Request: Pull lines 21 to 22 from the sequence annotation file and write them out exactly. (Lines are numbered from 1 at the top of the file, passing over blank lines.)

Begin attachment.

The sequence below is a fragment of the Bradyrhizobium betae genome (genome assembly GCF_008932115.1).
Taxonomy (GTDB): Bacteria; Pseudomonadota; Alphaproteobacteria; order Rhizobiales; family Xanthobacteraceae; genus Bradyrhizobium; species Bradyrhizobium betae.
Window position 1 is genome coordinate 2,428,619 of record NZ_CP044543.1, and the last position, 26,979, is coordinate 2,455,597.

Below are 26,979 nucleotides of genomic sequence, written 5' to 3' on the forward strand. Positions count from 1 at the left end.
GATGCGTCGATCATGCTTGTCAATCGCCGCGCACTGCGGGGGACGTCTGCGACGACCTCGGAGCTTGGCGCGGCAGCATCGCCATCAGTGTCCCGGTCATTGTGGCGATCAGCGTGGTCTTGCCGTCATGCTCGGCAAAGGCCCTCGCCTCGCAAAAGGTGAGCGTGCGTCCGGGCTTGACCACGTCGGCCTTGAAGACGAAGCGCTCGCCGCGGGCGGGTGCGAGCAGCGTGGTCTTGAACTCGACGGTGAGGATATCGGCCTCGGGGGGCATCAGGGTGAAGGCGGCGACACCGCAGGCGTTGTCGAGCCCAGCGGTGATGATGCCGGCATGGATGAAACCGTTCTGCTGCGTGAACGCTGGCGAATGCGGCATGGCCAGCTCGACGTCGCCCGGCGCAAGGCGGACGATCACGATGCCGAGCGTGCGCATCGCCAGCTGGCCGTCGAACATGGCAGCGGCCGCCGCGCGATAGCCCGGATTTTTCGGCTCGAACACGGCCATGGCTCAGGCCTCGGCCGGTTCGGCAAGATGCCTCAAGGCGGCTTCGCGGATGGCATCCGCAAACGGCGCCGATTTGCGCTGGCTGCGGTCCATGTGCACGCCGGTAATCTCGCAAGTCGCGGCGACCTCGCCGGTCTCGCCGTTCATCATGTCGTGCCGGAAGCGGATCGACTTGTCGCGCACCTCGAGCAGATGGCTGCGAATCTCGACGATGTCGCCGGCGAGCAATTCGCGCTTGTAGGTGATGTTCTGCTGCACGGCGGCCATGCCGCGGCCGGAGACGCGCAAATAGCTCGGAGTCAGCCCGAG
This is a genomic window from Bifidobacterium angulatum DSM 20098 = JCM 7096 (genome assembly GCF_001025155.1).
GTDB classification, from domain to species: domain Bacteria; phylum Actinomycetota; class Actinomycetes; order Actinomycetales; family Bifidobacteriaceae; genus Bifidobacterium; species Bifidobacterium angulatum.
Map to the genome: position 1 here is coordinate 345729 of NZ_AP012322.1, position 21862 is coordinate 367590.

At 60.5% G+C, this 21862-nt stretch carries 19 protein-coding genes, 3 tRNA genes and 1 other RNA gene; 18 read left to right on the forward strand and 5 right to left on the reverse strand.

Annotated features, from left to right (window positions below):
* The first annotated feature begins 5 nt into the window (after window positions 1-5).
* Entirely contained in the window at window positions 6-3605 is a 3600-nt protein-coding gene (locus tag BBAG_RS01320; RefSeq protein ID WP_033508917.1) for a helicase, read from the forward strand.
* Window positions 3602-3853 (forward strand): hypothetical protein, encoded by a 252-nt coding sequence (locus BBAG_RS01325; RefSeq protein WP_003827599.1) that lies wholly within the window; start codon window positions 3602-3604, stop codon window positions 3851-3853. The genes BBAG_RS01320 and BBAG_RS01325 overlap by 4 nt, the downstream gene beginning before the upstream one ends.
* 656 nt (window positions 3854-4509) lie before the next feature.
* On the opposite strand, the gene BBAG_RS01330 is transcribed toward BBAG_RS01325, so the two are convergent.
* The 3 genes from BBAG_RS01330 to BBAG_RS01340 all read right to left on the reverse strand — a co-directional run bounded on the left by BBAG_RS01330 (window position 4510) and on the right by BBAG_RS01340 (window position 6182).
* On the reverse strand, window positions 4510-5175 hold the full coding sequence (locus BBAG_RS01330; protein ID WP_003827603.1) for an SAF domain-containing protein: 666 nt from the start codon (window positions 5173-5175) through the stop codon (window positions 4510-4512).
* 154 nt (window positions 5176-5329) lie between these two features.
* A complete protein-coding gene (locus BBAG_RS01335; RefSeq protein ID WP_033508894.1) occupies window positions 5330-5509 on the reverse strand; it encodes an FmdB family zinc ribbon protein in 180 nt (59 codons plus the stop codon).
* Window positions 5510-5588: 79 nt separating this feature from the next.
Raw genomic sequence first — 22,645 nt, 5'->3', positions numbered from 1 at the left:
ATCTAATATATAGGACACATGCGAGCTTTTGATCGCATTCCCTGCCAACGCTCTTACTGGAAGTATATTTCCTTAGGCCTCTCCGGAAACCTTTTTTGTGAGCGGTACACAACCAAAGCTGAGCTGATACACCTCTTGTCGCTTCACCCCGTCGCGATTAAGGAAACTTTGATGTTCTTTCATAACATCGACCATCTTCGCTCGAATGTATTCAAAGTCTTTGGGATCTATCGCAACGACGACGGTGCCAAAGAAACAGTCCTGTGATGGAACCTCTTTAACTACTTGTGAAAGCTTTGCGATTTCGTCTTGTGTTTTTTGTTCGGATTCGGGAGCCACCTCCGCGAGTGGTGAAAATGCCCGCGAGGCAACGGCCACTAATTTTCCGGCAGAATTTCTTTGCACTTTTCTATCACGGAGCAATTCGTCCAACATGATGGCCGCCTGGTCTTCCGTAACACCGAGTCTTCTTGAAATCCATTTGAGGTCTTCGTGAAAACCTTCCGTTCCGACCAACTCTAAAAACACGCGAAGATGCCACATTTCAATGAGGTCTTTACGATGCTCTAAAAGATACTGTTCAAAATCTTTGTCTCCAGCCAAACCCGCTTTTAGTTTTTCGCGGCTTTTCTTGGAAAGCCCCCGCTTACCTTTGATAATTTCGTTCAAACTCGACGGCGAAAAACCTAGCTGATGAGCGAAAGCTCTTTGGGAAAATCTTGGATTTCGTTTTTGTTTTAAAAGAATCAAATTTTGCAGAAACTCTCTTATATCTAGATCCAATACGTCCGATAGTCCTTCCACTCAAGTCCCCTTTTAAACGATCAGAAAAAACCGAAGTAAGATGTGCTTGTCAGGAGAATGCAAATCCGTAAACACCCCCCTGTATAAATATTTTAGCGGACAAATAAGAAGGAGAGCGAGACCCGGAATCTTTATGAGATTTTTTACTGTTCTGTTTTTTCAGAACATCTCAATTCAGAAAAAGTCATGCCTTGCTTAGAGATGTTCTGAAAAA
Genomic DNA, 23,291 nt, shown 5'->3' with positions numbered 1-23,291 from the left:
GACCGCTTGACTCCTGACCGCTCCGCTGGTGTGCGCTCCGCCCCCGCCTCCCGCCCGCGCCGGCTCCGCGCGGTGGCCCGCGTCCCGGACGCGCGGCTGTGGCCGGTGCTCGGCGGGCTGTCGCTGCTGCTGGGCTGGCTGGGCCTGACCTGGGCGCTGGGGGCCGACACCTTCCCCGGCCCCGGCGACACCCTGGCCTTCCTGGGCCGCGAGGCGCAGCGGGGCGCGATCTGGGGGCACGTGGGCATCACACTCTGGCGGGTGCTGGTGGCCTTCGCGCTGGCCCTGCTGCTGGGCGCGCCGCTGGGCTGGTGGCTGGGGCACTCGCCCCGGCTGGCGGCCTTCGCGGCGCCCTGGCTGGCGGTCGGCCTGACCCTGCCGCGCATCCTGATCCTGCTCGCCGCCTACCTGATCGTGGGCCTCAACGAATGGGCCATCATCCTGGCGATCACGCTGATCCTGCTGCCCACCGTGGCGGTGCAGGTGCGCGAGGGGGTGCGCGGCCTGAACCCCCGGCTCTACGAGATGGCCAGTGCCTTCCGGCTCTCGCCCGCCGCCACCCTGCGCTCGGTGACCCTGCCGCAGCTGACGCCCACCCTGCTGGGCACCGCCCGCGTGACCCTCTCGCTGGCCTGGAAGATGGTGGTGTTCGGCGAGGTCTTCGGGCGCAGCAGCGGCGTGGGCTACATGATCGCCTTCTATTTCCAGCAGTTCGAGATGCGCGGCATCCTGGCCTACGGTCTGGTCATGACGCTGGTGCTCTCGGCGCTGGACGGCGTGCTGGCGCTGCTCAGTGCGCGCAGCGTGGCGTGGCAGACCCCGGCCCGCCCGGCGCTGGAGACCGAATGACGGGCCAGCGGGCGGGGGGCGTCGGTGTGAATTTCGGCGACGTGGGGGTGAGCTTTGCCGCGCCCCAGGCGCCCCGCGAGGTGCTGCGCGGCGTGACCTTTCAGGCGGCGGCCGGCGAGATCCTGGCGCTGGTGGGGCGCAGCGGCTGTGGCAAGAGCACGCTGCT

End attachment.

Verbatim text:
Raw genomic sequence first — 22,645 nt, 5'->3', positions numbered from 1 at the left:
ATCTAATATATAGGACACATGCGAGCTTTTGATCGCATTCCCTGCCAACGCTCTTACTGGAAGTATATTTCCTTAGGCCTCTCCGGAAACCTTTTTTGTGAGCGGTACACAACCAAAGCTGAGCTGATACACCTCTTGTCGCTTCACCCCGTCGCGATTAAGGAAACTTTGATGTTCTTTCATAACATCGACCATCTTCGCTCGAATGTATTCAAAGTCTTTGGGATCTATCGCAACGACGACGGTGCCAAAGAAACAGTCCTGTGATGGAACCTCTTTAACTACTTGTGAAAGCTTTGCGATTTCGTCTTGTGTTTTTTGTTCGGATTCGGGAGCCACCTCCGCGAGTGGTGAAAATGCCCGCGAGGCAACGGCCACTAATTTTCCGGCAGAATTTCTTTGCACTTTTCTATCACGGAGCAATTCGTCCAACATGATGGCCGCCTGGTCTTCCGTAACACCGAGTCTTCTTGAAATCCATTTGAGGTCTTCGTGAAAACCTTCCGTTCCGACCAACTCTAAAAACACGCGAAGATGCCACATTTCAATGAGGTCTTTACGATGCTCTAAAAGATACTGTTCAAAATCTTTGTCTCCAGCCAAACCCGCTTTTAGTTTTTCGCGGCTTTTCTTGGAAAGCCCCCGCTTACCTTTGATAATTTCGTTCAAACTCGACGGCGAAAAACCTAGCTGATGAGCGAAAGCTCTTTGGGAAAATCTTGGATTTCGTTTTTGTTTTAAAAGAATCAAATTTTGCAGAAACTCTCTTATATCTAGATCCAATACGTCCGATAGTCCTTCCACTCAAGTCCCCTTTTAAACGATCAGAAAAAACCGAAGTAAGATGTGCTTGTCAGGAGAATGCAAATCCGTAAACACCCCCCTGTATAAATATTTTAGCGGACAAATAAGAAGGAGAGCGAGACCCGGAATCTTTATGAGATTTTTTACTGTTCTGTTTTTTCAGAACATCTCAATTCAGAAAAAGTCATGCCTTGCTTAGAGATGTTCTGAAAAA